I've come across a problem. Well, it might not be if I can make sure I'm walking the right path.
Experience. Everyone I speak to and everything I read seems to be saying that 'real-world' experience is crucial for a self-protection instructor. Therein lies my problem.
I am an instructor, and though my instruction has been very small-scale so far I'd like to say it's been pretty good, as the training and research I've done has been wonderful. However as far as 'real-world' goes, I have little to offer, as do those I train with. We don't live in a rough area or a city (pretty rural as it goes, kind of in-between Hanley and Leek for anyone who knows Stoke-on-Trent), and aren't the types to go out drinking often (me particularly, I just don't see the attraction - the alcohol that is, not the company) so our collective and individual experiences of violence, etc are fairly thin on the ground. I personally was bullied pretty badly in primary and secondary school, but it only came to dealing with a 'proper' assault something like 5 or so times in the 19 years of my life. One or two of them were pretty bad, but apart from them I feel pretty inexperienced in that aspect.
My friends and I try our best to make up for this in training by going at it full-on pretty often, but still that's consentual fighting as opposed to the shock of a real situation. We do loads of 'Code White' drills (love them!) as well, and I research on the Internet watching videos of assaults, etc so we can at least see what kind of thing goes on, a little. I read around as much as I can, things like Dead or Alive by Geoff Thompson and Meditations on Violence by Sgt. Rory Miller, which is one of the best books I have ever read, but still - it's books and simulations!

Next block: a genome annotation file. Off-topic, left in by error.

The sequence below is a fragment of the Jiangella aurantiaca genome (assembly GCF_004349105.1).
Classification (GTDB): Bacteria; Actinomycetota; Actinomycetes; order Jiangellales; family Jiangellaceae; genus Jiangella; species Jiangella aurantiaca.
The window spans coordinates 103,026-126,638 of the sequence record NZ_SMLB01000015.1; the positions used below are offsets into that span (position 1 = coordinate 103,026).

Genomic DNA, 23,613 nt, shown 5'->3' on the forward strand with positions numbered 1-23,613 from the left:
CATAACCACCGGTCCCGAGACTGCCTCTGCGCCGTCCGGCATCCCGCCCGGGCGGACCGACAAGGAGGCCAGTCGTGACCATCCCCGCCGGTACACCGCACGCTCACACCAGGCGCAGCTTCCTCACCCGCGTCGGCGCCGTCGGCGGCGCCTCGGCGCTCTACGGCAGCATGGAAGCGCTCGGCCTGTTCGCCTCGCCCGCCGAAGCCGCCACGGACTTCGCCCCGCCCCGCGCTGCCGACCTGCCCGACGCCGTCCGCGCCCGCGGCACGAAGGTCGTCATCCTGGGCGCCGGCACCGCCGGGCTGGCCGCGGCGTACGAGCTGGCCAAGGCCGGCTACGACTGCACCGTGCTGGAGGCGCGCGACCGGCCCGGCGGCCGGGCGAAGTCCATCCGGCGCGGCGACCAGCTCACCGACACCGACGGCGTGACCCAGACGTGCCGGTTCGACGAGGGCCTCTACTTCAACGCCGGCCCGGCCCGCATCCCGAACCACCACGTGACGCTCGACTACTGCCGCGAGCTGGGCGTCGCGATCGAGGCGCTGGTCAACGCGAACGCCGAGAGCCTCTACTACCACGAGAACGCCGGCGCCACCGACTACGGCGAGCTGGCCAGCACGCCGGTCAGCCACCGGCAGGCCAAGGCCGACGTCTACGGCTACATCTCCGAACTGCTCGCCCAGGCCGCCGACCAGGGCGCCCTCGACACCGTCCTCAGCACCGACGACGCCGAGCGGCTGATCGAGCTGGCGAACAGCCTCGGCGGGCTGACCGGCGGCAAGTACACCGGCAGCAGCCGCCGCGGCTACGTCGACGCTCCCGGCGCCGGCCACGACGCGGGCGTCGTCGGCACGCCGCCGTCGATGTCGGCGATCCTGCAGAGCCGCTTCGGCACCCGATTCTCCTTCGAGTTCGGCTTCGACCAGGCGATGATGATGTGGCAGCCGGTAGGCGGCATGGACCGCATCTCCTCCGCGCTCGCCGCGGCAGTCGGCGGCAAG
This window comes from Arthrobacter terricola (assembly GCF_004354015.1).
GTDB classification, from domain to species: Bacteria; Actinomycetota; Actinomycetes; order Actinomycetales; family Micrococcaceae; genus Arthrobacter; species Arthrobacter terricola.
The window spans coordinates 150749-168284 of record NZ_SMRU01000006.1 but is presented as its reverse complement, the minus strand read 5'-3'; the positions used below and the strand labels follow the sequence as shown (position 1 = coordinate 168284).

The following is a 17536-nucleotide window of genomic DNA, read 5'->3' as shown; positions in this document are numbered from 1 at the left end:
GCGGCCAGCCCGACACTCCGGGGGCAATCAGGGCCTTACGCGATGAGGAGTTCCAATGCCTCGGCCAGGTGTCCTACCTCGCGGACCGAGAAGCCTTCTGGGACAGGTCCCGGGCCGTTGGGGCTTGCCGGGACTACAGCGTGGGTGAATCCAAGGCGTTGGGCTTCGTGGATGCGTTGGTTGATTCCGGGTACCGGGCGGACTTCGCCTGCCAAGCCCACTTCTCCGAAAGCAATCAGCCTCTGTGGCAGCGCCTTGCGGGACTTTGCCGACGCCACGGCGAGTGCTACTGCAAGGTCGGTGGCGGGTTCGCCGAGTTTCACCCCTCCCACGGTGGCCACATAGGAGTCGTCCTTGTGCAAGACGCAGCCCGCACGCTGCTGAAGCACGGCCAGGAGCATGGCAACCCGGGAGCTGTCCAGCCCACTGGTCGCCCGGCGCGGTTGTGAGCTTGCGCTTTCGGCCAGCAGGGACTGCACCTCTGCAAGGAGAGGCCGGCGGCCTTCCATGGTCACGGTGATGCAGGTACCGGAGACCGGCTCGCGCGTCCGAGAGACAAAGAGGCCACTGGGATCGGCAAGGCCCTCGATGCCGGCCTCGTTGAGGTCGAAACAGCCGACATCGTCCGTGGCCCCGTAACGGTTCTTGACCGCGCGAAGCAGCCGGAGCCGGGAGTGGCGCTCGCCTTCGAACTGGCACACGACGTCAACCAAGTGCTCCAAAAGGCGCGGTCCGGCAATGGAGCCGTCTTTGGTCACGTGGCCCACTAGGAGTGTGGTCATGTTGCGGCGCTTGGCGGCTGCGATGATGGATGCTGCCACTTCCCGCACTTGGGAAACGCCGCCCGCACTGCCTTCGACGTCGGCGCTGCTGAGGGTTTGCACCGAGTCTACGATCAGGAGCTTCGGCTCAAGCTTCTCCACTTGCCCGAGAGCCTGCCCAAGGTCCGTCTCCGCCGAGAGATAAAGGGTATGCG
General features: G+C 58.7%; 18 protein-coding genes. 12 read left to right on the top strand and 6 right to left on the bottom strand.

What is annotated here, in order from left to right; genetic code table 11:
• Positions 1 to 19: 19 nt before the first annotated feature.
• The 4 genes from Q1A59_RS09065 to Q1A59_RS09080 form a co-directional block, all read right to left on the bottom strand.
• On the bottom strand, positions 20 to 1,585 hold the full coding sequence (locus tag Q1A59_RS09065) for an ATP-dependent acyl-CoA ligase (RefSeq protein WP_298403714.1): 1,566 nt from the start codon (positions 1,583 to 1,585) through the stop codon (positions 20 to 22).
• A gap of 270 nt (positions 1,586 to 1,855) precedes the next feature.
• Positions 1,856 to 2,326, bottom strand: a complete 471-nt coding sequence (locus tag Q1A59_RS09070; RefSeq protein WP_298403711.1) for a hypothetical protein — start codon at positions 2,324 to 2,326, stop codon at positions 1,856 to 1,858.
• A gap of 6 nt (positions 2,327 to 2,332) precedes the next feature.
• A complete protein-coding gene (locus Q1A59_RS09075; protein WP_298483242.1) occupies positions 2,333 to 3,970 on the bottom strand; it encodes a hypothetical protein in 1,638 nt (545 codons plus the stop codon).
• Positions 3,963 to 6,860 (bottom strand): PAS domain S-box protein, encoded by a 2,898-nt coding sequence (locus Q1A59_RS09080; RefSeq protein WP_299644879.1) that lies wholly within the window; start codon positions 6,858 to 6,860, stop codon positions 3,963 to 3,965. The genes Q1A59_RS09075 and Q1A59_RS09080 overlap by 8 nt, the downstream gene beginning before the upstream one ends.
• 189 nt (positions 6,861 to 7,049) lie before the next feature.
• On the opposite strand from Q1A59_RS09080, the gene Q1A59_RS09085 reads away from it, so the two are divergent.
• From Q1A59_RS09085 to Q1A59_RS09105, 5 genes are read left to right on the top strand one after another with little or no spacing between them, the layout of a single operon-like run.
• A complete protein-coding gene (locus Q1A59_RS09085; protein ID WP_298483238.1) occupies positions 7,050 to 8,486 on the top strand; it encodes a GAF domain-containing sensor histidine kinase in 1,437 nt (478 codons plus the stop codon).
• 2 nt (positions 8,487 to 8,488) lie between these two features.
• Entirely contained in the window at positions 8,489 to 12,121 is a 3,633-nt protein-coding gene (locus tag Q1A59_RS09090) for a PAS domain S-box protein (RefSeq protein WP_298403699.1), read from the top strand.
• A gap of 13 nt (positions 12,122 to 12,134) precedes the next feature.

I know some people work the doors or other security for a while to 'open their eyes' as it were, but I'm not sure if that's the right thing to do, for me. I always emphasise the avoidance a lot, and through my avoidance training (and de-escalation) I've managed to not have a violent encounter in 5 years. A couple of people have advised me to just wander around at night, which sounds pretty stupid to me - the words 'looking for trouble and finding it' come to mind!
To sum up, firstly what are your thoughts on the importance of 'real-world' experience? Can a lack of it be helped along a little through the aforementioned training and research? Secondly, what should I do about it?
Thanks in advance, Josh